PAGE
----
This past weekend, for fun, I made a pneumatic air cannon, using compressed air to shoot out a small projectile at very high velocity. I'd post my video, but I have not made 15 posts on this forum.(adsbygoogle = window.adsbygoogle || []).push({});

What I need to do is find as close as I can to the actual initial

velocity of a projectile, once it leaves the barrel. If I have the air

cannon pointed at 90 degrees to the ground, than I could shoot the

projectile vertical and time hang time, factoring in known

acceleration of gravity, to find an approx initial velocity. The only

problem is, with a projectile going this fast, with significant

surface area, there will be significant air drag to account for.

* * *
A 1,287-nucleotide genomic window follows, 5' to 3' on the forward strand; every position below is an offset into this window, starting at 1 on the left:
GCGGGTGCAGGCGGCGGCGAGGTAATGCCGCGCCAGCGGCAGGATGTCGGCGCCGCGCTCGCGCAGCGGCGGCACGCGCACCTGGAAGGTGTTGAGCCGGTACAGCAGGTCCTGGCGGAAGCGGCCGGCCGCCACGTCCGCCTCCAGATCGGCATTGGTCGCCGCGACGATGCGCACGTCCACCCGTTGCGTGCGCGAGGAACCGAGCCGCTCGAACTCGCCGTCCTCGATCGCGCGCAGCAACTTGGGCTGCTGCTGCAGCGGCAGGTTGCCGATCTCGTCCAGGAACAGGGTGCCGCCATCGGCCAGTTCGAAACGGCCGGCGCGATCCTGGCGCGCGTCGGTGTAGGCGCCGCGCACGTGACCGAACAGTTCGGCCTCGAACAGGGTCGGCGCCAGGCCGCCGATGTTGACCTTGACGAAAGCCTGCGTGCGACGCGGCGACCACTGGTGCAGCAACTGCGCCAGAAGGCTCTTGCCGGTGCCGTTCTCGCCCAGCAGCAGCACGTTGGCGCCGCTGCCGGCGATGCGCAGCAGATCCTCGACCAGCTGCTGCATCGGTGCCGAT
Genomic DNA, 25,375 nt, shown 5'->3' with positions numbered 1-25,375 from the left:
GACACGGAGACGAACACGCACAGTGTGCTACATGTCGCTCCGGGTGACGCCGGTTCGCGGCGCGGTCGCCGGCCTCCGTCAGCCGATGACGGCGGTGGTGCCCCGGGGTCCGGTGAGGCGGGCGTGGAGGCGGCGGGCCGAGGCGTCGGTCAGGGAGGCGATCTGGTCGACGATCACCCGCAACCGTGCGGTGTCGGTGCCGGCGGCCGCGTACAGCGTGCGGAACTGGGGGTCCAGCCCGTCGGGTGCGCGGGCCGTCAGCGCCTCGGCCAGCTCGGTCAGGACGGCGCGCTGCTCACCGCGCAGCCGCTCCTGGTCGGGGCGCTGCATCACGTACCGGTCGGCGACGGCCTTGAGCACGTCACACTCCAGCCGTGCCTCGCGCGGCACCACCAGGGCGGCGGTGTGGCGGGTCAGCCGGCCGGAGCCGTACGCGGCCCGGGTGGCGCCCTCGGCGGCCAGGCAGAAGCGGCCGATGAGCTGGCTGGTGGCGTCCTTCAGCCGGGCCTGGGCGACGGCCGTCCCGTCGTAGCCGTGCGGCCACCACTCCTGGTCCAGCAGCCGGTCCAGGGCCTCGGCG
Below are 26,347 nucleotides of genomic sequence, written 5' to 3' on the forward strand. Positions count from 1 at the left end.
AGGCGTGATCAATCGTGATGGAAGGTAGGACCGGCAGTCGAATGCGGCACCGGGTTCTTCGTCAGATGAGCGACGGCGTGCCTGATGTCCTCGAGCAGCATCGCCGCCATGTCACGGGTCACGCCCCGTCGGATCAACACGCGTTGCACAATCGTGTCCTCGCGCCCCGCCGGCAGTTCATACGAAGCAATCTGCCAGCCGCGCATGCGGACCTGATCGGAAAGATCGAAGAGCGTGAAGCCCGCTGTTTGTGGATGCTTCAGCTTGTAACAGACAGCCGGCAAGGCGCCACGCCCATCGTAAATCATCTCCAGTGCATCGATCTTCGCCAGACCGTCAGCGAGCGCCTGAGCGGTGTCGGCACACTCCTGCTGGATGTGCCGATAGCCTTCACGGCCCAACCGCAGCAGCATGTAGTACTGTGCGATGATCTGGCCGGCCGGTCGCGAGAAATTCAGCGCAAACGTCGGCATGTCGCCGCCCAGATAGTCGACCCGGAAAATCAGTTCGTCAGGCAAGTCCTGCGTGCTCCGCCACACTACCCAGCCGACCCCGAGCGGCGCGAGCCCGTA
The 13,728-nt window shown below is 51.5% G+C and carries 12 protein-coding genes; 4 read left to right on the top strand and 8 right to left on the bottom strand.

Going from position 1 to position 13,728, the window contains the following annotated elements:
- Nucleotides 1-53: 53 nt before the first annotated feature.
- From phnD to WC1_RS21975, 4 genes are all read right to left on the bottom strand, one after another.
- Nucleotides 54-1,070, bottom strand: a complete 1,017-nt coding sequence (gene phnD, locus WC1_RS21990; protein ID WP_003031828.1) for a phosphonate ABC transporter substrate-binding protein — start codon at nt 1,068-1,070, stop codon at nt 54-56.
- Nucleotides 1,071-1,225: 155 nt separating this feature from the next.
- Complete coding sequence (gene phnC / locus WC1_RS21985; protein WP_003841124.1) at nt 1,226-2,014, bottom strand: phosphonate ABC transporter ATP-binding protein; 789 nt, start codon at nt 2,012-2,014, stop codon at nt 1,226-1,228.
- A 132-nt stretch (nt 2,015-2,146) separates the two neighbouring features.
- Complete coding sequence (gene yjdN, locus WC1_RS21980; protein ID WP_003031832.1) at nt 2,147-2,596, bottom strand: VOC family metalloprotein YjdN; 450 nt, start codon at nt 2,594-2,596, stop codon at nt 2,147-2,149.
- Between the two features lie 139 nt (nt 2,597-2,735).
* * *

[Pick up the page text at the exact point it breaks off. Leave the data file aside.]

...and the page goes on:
As air resistance effects the velocity of the projectile, and as

decreased velocity coincides with a decrease in drag, I believe I will

be needing to use differential equations.

Do you have any idea how I could setup a differential equation to

account for air resistance in my quest to find as close as I can to

the projectile's initial velocity? I have never done anything with air drag before. I just finished Calculus II, but I can put in the nessesary time and effort if someone can get me started here.

Thanks,

John

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# Need help with D.E to account for air drag of my projectile

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